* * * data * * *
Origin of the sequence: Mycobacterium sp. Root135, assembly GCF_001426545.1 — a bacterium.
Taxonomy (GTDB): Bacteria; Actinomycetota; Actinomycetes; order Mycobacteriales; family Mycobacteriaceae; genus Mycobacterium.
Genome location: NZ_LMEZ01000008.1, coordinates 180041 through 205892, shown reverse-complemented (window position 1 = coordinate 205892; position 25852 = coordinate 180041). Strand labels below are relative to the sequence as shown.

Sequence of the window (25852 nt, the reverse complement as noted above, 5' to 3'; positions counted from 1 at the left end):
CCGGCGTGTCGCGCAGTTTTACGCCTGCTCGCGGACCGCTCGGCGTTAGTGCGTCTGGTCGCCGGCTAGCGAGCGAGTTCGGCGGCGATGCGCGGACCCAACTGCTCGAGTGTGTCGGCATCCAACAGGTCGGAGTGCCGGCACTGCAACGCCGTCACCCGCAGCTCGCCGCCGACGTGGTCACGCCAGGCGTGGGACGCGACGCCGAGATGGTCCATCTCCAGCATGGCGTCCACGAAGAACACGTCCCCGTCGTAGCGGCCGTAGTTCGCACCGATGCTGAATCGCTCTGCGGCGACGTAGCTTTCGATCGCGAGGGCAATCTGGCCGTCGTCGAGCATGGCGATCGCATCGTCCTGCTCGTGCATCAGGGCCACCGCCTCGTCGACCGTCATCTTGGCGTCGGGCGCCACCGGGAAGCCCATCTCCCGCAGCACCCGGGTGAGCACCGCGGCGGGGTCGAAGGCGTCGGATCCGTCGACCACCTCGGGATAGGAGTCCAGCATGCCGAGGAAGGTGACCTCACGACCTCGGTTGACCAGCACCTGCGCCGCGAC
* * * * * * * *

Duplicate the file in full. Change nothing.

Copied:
Origin of the sequence: Mycobacterium sp. Root135, assembly GCF_001426545.1 — a bacterium.
Taxonomy (GTDB): Bacteria; Actinomycetota; Actinomycetes; order Mycobacteriales; family Mycobacteriaceae; genus Mycobacterium.
Genome location: NZ_LMEZ01000008.1, coordinates 180041 through 205892, shown reverse-complemented (window position 1 = coordinate 205892; position 25852 = coordinate 180041). Strand labels below are relative to the sequence as shown.

Sequence of the window (25852 nt, the reverse complement as noted above, 5' to 3'; positions counted from 1 at the left end):
CCGGCGTGTCGCGCAGTTTTACGCCTGCTCGCGGACCGCTCGGCGTTAGTGCGTCTGGTCGCCGGCTAGCGAGCGAGTTCGGCGGCGATGCGCGGACCCAACTGCTCGAGTGTGTCGGCATCCAACAGGTCGGAGTGCCGGCACTGCAACGCCGTCACCCGCAGCTCGCCGCCGACGTGGTCACGCCAGGCGTGGGACGCGACGCCGAGATGGTCCATCTCCAGCATGGCGTCCACGAAGAACACGTCCCCGTCGTAGCGGCCGTAGTTCGCACCGATGCTGAATCGCTCTGCGGCGACGTAGCTTTCGATCGCGAGGGCAATCTGGCCGTCGTCGAGCATGGCGATCGCATCGTCCTGCTCGTGCATCAGGGCCACCGCCTCGTCGACCGTCATCTTGGCGTCGGGCGCCACCGGGAAGCCCATCTCCCGCAGCACCCGGGTGAGCACCGCGGCGGGGTCGAAGGCGTCGGATCCGTCGACCACCTCGGGATAGGAGTCCAGCATGCCGAGGAAGGTGACCTCACGACCTCGGTTGACCAGCACCTGCGCCGCGAC